Wednesday, February 5, 2014


From Hell: The Axeman Returns

During the spring and summer months of 1918, a sinister killed known only as the “Axeman” kept the city of New Orleans in a state a panic. Seemingly random attacks were carried out by a killer who was able to vanish without a trace. The police had no leads and were no closer to capturing the maniac than they had been when the string of murders began. After a failed attack against a grocer in September, the Axeman mysterious vanished – but he did not stay gone for long.

During the early morning hours of March 10, 1919, the Axeman struck again. Iorlando Jordano, a grocer in Gretna, just across the river from New Orleans, heard screams coming from the living quarters of another grocer across the street. He rushed over to the apartment of fellow grocer Charles Cortimiglia and found the man’s wife, Rose, sitting on the floor, still shrieking, and blood gushing from her head. The body of her two-year-old daughter, Mary, was clutched in her arms. Charles Cortimiglia lay silently on the floor nearby, drenched in blood.

Jordano tried to take Mary from her mother’s arms, but she wouldn’t let the child go. He got wet towels from the bathroom and tried to bathe her face and that of her husband. Cortimiglia was still alive, but fading fast. Frank Jordano, Iorlando’s young son, ran over to try and help. His father sent him to call an ambulance. Both of the Cortimiglias were taken to the hospital with fractured skulls. They survived the attack, but Mary was dead.

When the police searched the property, they found all of the familiar signs of the Axeman: the back door panel chiseled out, and a bloody ax, which belonged to Charles Cortimiglia, on the back steps. Once again, nothing was stolen. It was obvious that the Axeman had returned.

As soon as she was able to talk, Rose Cortimiglia told of what she had seen that night. She had awakened to find her husband struggling with a large white man in dark clothing who was armed with an axe. The man tore himself loose from the hold that Cortimiglia had on him, sprang backward and then struck once with the axe. When her husband fell to the floor, the Axeman spun around Rose seized Mary, who was asleep in her crib next to her parents’ bed. Rose clung to the little girl, begging her attacker for mercy, at least for the child. But he swung the axe anyway, striking both mother and daughter before fleeing the house. The little girl was instantly killed and Rose’s skull was shattered.

Both of the Cortimiglias were badly injured but Charles recovered first and left the hospital. A few days later, Rose made another statement, an accusation that stunned the police, “It was the Jordanos! It was Frank Jordano and the old man helped him. It was those Jordanos!”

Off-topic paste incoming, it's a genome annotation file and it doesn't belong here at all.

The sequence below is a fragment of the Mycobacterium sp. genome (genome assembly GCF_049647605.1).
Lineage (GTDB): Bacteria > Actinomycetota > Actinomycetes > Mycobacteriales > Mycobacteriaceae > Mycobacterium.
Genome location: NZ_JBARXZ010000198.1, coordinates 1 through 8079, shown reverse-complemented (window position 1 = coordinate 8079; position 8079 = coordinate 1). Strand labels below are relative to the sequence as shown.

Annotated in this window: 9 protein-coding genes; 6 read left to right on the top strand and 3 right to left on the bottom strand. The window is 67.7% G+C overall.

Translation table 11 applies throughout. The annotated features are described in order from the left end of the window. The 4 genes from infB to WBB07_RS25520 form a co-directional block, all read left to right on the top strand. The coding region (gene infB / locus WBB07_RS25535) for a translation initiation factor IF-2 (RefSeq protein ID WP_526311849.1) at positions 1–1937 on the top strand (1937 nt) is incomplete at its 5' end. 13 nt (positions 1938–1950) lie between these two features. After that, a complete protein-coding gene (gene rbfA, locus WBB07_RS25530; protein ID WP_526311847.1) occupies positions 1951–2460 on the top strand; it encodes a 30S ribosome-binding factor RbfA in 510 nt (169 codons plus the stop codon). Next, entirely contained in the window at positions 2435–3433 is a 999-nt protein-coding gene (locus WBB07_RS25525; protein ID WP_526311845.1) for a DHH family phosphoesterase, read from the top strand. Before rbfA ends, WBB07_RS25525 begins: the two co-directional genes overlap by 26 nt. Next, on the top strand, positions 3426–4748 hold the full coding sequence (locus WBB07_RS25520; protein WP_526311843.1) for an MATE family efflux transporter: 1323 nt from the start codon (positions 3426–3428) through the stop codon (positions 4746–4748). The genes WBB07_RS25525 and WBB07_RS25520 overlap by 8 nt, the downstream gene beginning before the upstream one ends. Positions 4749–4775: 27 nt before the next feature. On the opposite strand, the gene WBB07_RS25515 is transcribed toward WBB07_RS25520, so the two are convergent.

Charles Cortimiglia was questioned, as startled as the police by his wife’s accusations. He told them, “It was not the Jordanos. I saw the man well and he was a stranger. No, it was not Frank Jordano.”

In spite of this, both Jordanos were arrested, charged with murder and placed in the Gretna jail. The police were so eager to say that they had captured the Axeman that all logic was thrown out the window. The Jordanos fervently proclaimed their innocence. Frank, who was only eighteen and about to be married, said at first that he had been home all night, then admitted that he was out with a girl and didn’t want her name to be brought into the affair. The elder Jordano, sixty-nine and in poor health, told his story about discovering the attack over and over again.

And yet Rose Cortimiglia told her story over and over again too. Frank and Iorlando had both been in the room. It was Frank who had attacked them and killed her baby. She said that the Jordanos hated her husband because both families were in the grocery business in the same block. It was jealousy, she claimed. She gave the police everything they needed – eyewitness testimony and even a motive. Charles Cortimiglia continued to deny her story, “My wife must be out of her mind.”

A few police detectives questioned her story. Frank Jordano was more than six feet tall and weighed over two hundred pounds. Making a test with a man of similar size, they admitted that a man of Frank’s size could not squeeze through the panel of a door. A sarcastic reporter at the Times-Picayune suggested that perhaps the Axeman was a midget.

When Rose was released from the hospital, she was taken to the Gretna jail. There, she identified the Jordanos again. Pointing a finger at them, she screamed, “You murdered my baby!” and fainted. It was announced that, despite the lack of any real evidence and a continued denial of their guilt by Charles Cortimiglia, the Jordanos would go on trial for murder in May.

But before that could happen, the unfortunate Louis Bossumer went on trial on April 30. He was still being held for the attack on Annie Lowe the previous June, when she had also accused him of being a German spy before she died. The trial was brief and few witnesses were called. District Attorney Chandler Luzenberg summoned Coroner Joseph O’Hara for the state, who described Annie’s wounds and her cause of death. Zanca, the baker, said that Bossumer did not seem to know what he was doing that morning when he opened the door or to even realize that Annie was hurt. The police officers to whom Annie had made her accusation against Bossumer admitted that she had not been very coherent when she said it. Dr. H. W. Kostmayer said that only a very powerful man could have inflicted himself with the kind of wound that Bossumer suffered and he did not believe the defendant was strong enough to have accomplished it. To top it off, federal officers admitted that they had no real evidence that the defendant was a German spy. The next day, the jury deliberated for only ten minutes before finding Bossumer not guilty. Released, Bossumer told reporters that he believed the Axeman had attacked Annie and himself as he had attacked others and that his imprisonment had been due almost entirely to “war feelings,” because he was thought to be a German and was not.